Archive for the ‘Earth Science’ Category


Last weekend I went to the annual SCONYC conference for New York City Science Teachers. Here’s a summary of the day:

Forensic Microscopy Workshop – My fellow TC-ers and I headed up a a workshop on forensic microscopy. It was a bit disappointing because it didn’t end up being as hands on as we had hoped, but I got a few good pictures out of it:

playing with a lens and camera

a classmate’s split ends – it was amazing that we could use the digital camera to capture what we saw in the microscope!

Operation Shellshock – Key Address by Lt. Richard Thomas of the New York State Police

There were a myriad technical difficulties, so we couldn’t hear most of his talk, but Lt. Thomas handled them well! He spoke about his experience working under cover to help stop the black market trade of indigenous New York amphibian and reptiles.

Active Physics – This was a fantastic workshop given by John Roeder of The Calhoun School in Manhattan. In my methods classes, we have worked a lot with different Active Physics activities, but I had never grasped how the curriculum as a whole worked. As John walked us through the curriculum, I was quickly convinced that I would definitely use this curriculum if given the opportunity! I’m heading over to his school in two weeks to observe him in action.

The conference was held at the incredible Stuyvesant High School in Battery Park City.

The school has escalators that travel two floors at a time. It also has these fantastic tiles I forgot to take a picture of: they are glass boxes with some sort of memorabilia from each year since the school was started. So cool! We even got to eat in a cafeteria that overlooked the Hudson River.

NY Center for Space Education – Katherine Brown, of the NYC Challenger Center, gave a talk and materials based on several different NASA-designed science curriculum. We even got free UV beads :)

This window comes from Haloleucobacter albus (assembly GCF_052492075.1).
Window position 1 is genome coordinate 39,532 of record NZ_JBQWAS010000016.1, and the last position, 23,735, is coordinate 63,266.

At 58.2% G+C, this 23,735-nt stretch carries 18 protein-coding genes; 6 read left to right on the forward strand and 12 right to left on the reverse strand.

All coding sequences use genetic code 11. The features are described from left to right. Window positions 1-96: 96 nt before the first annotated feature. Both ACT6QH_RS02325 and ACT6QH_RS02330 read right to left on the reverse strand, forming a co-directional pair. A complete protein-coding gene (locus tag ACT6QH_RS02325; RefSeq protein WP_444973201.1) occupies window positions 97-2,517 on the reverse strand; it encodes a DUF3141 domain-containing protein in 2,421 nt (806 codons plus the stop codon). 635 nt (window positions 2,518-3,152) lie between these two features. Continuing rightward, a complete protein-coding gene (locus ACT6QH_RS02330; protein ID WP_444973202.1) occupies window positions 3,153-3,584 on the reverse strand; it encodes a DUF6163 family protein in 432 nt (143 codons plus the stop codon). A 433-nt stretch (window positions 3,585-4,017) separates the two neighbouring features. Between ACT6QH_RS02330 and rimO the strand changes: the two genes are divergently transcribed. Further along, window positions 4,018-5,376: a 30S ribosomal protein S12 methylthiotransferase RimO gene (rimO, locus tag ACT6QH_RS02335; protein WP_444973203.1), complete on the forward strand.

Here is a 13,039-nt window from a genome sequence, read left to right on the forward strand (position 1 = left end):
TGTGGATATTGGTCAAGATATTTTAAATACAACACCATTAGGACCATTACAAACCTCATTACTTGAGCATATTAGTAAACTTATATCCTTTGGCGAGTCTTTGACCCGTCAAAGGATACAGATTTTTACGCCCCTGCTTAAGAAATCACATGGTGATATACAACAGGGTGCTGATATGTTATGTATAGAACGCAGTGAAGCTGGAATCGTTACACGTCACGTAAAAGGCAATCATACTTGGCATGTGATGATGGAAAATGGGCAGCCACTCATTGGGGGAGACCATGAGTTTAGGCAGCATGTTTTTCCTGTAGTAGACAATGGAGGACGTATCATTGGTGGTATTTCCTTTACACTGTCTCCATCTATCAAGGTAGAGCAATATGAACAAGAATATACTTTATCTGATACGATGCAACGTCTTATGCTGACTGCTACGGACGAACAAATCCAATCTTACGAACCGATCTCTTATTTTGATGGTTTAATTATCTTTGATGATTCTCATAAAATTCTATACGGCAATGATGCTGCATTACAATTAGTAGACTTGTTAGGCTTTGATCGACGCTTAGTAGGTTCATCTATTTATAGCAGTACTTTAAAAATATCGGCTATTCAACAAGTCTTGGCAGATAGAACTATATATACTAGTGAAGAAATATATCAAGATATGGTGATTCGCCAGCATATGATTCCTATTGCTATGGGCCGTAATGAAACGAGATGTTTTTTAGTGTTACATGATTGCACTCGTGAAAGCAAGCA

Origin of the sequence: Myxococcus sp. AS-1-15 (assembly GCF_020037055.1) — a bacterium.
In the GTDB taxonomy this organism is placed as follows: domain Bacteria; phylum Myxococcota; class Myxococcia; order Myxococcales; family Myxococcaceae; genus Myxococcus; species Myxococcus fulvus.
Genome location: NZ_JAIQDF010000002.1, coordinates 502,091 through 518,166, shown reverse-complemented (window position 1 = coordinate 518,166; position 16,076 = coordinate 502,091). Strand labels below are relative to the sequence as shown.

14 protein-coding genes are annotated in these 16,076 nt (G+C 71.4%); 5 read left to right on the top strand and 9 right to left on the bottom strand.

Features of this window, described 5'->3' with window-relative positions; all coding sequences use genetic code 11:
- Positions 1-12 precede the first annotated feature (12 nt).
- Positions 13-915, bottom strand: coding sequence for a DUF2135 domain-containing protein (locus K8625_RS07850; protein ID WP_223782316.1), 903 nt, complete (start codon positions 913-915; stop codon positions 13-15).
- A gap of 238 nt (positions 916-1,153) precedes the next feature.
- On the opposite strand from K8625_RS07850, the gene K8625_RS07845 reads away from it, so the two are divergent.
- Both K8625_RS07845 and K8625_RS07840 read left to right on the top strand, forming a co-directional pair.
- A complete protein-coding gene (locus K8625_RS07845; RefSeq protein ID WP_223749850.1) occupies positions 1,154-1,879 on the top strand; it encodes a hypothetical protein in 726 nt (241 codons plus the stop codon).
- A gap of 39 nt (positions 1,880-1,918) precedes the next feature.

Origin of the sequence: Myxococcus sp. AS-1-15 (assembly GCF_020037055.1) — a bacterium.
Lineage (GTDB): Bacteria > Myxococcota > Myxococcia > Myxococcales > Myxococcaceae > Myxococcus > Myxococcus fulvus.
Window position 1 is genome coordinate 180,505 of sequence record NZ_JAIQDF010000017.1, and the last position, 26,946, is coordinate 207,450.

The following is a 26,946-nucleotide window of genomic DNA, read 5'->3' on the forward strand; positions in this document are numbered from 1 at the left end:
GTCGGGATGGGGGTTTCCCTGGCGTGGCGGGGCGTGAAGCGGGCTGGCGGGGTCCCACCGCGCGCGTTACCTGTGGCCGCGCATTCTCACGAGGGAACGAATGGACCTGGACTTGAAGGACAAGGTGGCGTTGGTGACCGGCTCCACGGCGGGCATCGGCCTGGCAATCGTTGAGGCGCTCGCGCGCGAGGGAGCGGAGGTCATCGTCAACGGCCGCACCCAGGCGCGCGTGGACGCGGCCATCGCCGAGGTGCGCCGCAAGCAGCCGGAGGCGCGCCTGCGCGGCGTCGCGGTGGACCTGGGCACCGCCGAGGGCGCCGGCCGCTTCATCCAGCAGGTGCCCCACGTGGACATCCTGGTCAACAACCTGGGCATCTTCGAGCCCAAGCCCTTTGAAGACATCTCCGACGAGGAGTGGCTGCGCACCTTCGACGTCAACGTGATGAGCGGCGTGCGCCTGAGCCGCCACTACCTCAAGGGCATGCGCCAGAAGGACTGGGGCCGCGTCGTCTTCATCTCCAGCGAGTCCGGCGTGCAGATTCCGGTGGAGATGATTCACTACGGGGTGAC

If you have a Challenger Center near you, go check it out! They are amazing places and fantastic resources for professional development and field trips.

Joy of Chemistry – all I can say about this workshop is that I want to grow up to be as crazy as the two women who presented it! They spent the hour demonstrating awe-inspiring chemistry experiments and describing how they can be effective in the classroom. Their effort to remind us that science is fun was easily rewarded as the room was packed and we were all on the edge of our seats! They recommended reading the book “The Flying Circus of Physics with Answers” for us physics people and gave us the procedure for each of their demonstrations:

  • Floating Golf Ball (my favorite!)
  • Fortune Fish
  • Switch Pitch Ball
  • Magic Sand
  • Secret Message with Window Cleaner
  • Flash Paper
  • Naked Eggs
  • Blue & Orange/Gold Reaction
  • Collapsing Soda Bottle
  • Magic Birthday Candles
  • Soda Geyser (I learned you can use seltzer instead of diet coke – much easier cleanup!)

In addition to the workshops, we had a great walk through the exhibit hall. I’m hoping a few of the booths I left my name with will be sending some sample text books!


Earthquakes and Tsunamis

Coincidental to the earthquake in Chile and tsunami in Hawaii, my class is studying waves. On Wednesday we even studied the refraction of water waves and discussed tidal waves. I am glad we discussed the formation of tidal waves before this occurred so my students have a scientifically literate knowledge of what is happening.

We watched this video of an annual tidal wave and discussed that large waves are created when a large amount of energy in the deep-sea is forced into a more shallow area, causing a higher amplitude and faster wave velocity.

The important difference between a tidal wave and a tsunami is the initiation of the energy of the wave. Tidal waves are generated the same way as tides – by the changing distance between the earth and the moon. Tsunamis are caused mainly by earthquakes.

Most people think of a tsunami as a The Day After Tomorrow-sized wave that will take out all of lower Manhattan.